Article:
Next Monday Bernie Sanders will address the Democratic National Convention where no doubt he will slam private enterprise and urge more public enterprise. Yet if he compared the performance of private enterprises supplying services to his listeners with the performance of public enterprises in (say) California, he would be embarrassed to make his case.
Look no further than K-12 public education, which is the largest enterprise in California. Though costs to taxpayers rose nearly 70 percent over the last decade, performance has not improved, teachers are being laid off, distance learning has been spotty, and more than a few elected officials opt for private or charter schools. Or read columns in CALMatters about overtime at state prisons and COVID data failures on top of failures to serve unemployed Californians on a timely basis. Meanwhile, private enterprises from Amazon to Zoom keep on delivering.
Private enterprises are subject to market forces. Public enterprises are subject to political forces. Until recently, the only political forces attentive to public enterprises in California have been special interests who profit from those enterprises. Without support from counter forces, elected officials who care about the quality of services cannot succeed. That’s where we come in. Special interests have a decades-long head start but with the same persistence in support of lawmakers who serve the general interest, they can be beat.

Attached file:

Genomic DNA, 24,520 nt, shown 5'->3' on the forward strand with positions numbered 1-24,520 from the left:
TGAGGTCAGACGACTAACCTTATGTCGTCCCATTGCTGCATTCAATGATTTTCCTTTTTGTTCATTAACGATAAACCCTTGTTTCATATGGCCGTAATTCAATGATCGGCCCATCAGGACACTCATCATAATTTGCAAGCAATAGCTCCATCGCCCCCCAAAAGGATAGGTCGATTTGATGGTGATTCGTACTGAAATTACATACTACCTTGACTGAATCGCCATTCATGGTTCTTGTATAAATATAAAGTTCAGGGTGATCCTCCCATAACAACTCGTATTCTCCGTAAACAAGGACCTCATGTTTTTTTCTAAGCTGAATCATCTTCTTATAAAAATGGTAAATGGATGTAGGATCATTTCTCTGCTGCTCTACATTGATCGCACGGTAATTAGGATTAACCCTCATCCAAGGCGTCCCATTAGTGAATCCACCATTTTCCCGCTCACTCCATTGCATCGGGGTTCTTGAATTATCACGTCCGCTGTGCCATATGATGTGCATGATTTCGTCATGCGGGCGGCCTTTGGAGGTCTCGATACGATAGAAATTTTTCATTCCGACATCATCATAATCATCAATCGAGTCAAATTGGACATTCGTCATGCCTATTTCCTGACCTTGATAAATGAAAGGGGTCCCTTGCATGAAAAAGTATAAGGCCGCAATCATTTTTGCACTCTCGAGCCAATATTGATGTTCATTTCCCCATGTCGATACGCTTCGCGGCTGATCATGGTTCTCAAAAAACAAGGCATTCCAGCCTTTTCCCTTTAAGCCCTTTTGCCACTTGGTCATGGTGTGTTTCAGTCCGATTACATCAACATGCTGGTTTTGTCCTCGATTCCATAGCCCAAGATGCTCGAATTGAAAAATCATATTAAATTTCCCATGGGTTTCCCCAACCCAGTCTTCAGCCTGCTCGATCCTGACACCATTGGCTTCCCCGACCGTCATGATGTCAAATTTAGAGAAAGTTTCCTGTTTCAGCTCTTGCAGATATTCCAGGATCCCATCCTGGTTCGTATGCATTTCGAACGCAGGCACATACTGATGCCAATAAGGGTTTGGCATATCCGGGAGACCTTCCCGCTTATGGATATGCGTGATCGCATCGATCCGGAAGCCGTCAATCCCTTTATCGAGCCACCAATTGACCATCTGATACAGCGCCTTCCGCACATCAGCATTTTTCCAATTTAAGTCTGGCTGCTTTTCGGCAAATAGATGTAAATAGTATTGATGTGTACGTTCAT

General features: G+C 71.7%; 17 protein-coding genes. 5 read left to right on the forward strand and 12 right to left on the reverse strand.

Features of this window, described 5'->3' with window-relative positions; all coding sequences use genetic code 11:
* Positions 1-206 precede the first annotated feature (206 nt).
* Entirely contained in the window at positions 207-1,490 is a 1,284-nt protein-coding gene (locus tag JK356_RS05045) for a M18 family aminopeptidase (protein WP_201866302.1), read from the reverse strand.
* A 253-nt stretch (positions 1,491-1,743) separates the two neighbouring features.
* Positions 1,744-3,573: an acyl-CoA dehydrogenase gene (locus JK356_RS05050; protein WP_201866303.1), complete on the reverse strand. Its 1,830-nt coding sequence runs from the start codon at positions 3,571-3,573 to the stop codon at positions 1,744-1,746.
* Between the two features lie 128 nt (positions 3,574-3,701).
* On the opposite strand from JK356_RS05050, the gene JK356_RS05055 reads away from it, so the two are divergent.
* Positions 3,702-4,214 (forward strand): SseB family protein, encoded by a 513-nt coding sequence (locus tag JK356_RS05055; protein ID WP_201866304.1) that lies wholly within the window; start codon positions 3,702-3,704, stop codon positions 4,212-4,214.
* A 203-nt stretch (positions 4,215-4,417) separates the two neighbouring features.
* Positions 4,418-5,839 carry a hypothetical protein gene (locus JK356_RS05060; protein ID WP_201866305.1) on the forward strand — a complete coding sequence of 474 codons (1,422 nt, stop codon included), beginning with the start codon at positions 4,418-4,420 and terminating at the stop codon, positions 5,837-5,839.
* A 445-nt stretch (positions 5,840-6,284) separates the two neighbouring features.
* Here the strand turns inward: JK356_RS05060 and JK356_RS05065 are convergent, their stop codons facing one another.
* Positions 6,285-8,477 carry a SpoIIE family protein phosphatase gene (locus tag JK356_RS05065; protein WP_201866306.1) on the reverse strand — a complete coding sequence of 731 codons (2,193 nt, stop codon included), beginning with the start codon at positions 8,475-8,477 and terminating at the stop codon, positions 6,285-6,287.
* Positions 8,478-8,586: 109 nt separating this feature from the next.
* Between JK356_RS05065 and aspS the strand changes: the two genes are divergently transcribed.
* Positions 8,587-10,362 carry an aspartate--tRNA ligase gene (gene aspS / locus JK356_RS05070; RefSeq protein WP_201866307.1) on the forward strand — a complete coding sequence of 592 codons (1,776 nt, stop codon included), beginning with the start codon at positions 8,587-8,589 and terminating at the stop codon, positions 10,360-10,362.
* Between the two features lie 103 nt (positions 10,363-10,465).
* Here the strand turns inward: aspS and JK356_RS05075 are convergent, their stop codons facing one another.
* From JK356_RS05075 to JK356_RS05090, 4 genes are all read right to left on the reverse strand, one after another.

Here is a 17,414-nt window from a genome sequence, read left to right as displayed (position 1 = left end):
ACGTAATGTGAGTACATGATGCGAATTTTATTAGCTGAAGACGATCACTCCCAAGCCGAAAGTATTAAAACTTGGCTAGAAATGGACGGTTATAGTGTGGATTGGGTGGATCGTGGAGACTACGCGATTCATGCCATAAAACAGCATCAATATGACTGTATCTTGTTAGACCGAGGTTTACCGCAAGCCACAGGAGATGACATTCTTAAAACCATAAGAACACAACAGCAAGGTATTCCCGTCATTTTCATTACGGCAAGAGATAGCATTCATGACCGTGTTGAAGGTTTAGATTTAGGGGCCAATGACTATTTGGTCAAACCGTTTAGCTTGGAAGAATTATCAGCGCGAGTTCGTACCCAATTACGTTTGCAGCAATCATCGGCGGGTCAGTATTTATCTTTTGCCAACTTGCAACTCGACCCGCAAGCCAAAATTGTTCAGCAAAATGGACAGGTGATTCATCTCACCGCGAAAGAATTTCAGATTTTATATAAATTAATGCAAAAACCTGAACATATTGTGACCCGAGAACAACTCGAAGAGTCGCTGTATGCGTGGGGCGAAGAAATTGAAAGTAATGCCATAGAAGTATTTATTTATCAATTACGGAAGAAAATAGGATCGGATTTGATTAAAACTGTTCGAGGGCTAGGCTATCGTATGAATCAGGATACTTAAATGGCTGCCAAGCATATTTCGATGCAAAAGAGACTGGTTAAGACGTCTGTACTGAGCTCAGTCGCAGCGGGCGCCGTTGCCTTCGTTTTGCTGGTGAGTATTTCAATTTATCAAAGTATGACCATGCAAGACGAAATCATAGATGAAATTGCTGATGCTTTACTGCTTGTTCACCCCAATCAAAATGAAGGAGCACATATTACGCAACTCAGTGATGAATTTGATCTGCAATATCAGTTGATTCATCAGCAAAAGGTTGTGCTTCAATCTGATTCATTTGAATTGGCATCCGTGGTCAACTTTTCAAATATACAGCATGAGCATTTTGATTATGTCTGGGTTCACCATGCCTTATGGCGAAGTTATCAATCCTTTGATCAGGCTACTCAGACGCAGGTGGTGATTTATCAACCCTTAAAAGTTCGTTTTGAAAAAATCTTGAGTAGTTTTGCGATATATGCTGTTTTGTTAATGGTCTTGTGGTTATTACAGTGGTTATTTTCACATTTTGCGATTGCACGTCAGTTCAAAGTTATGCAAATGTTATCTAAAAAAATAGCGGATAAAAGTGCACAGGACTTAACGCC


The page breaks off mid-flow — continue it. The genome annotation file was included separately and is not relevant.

Public services in California are terrible. It’s not for lack of money. It’s for lack of effort by people who claim to care about the general interest. If you’re not already in the fight, join in. Or come up with a better idea. Just don’t sit on the sidelines.